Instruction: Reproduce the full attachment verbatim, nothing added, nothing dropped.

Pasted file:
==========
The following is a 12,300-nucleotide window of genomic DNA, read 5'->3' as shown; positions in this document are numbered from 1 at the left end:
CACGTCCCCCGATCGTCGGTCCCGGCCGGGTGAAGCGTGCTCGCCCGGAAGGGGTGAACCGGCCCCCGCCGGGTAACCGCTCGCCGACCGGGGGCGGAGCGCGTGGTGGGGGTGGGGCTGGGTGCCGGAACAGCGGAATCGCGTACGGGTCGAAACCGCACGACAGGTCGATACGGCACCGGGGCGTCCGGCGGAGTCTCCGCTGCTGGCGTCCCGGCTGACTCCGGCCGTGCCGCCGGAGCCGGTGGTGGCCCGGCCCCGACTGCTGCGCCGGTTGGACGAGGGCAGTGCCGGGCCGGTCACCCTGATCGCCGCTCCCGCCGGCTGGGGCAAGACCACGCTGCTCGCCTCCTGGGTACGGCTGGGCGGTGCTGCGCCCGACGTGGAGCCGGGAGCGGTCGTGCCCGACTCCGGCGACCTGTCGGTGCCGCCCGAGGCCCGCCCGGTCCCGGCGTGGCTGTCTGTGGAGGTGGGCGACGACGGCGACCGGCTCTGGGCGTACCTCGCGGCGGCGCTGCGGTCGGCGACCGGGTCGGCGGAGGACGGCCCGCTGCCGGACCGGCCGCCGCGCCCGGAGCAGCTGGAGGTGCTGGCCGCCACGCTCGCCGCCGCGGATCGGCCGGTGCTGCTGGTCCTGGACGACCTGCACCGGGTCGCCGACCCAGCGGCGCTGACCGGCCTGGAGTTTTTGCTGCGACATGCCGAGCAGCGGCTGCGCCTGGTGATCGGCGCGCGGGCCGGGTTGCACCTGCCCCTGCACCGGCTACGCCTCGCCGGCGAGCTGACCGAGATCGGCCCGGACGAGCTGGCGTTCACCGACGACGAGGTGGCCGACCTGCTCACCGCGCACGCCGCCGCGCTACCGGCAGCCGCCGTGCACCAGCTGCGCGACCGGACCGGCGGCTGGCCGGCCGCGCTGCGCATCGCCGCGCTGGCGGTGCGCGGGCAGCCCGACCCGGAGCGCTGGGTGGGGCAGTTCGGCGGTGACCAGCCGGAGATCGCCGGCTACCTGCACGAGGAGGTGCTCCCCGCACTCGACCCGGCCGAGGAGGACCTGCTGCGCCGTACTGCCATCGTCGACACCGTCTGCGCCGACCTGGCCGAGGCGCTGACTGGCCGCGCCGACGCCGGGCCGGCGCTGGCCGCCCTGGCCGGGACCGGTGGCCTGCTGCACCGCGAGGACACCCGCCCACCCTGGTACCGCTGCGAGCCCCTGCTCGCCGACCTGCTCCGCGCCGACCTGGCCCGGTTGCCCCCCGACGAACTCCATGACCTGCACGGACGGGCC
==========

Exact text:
The following is a 12,300-nucleotide window of genomic DNA, read 5'->3' as shown; positions in this document are numbered from 1 at the left end:
CACGTCCCCCGATCGTCGGTCCCGGCCGGGTGAAGCGTGCTCGCCCGGAAGGGGTGAACCGGCCCCCGCCGGGTAACCGCTCGCCGACCGGGGGCGGAGCGCGTGGTGGGGGTGGGGCTGGGTGCCGGAACAGCGGAATCGCGTACGGGTCGAAACCGCACGACAGGTCGATACGGCACCGGGGCGTCCGGCGGAGTCTCCGCTGCTGGCGTCCCGGCTGACTCCGGCCGTGCCGCCGGAGCCGGTGGTGGCCCGGCCCCGACTGCTGCGCCGGTTGGACGAGGGCAGTGCCGGGCCGGTCACCCTGATCGCCGCTCCCGCCGGCTGGGGCAAGACCACGCTGCTCGCCTCCTGGGTACGGCTGGGCGGTGCTGCGCCCGACGTGGAGCCGGGAGCGGTCGTGCCCGACTCCGGCGACCTGTCGGTGCCGCCCGAGGCCCGCCCGGTCCCGGCGTGGCTGTCTGTGGAGGTGGGCGACGACGGCGACCGGCTCTGGGCGTACCTCGCGGCGGCGCTGCGGTCGGCGACCGGGTCGGCGGAGGACGGCCCGCTGCCGGACCGGCCGCCGCGCCCGGAGCAGCTGGAGGTGCTGGCCGCCACGCTCGCCGCCGCGGATCGGCCGGTGCTGCTGGTCCTGGACGACCTGCACCGGGTCGCCGACCCAGCGGCGCTGACCGGCCTGGAGTTTTTGCTGCGACATGCCGAGCAGCGGCTGCGCCTGGTGATCGGCGCGCGGGCCGGGTTGCACCTGCCCCTGCACCGGCTACGCCTCGCCGGCGAGCTGACCGAGATCGGCCCGGACGAGCTGGCGTTCACCGACGACGAGGTGGCCGACCTGCTCACCGCGCACGCCGCCGCGCTACCGGCAGCCGCCGTGCACCAGCTGCGCGACCGGACCGGCGGCTGGCCGGCCGCGCTGCGCATCGCCGCGCTGGCGGTGCGCGGGCAGCCCGACCCGGAGCGCTGGGTGGGGCAGTTCGGCGGTGACCAGCCGGAGATCGCCGGCTACCTGCACGAGGAGGTGCTCCCCGCACTCGACCCGGCCGAGGAGGACCTGCTGCGCCGTACTGCCATCGTCGACACCGTCTGCGCCGACCTGGCCGAGGCGCTGACTGGCCGCGCCGACGCCGGGCCGGCGCTGGCCGCCCTGGCCGGGACCGGTGGCCTGCTGCACCGCGAGGACACCCGCCCACCCTGGTACCGCTGCGAGCCCCTGCTCGCCGACCTGCTCCGCGCCGACCTGGCCCGGTTGCCCCCCGACGAACTCCATGACCTGCACGGACGGGCC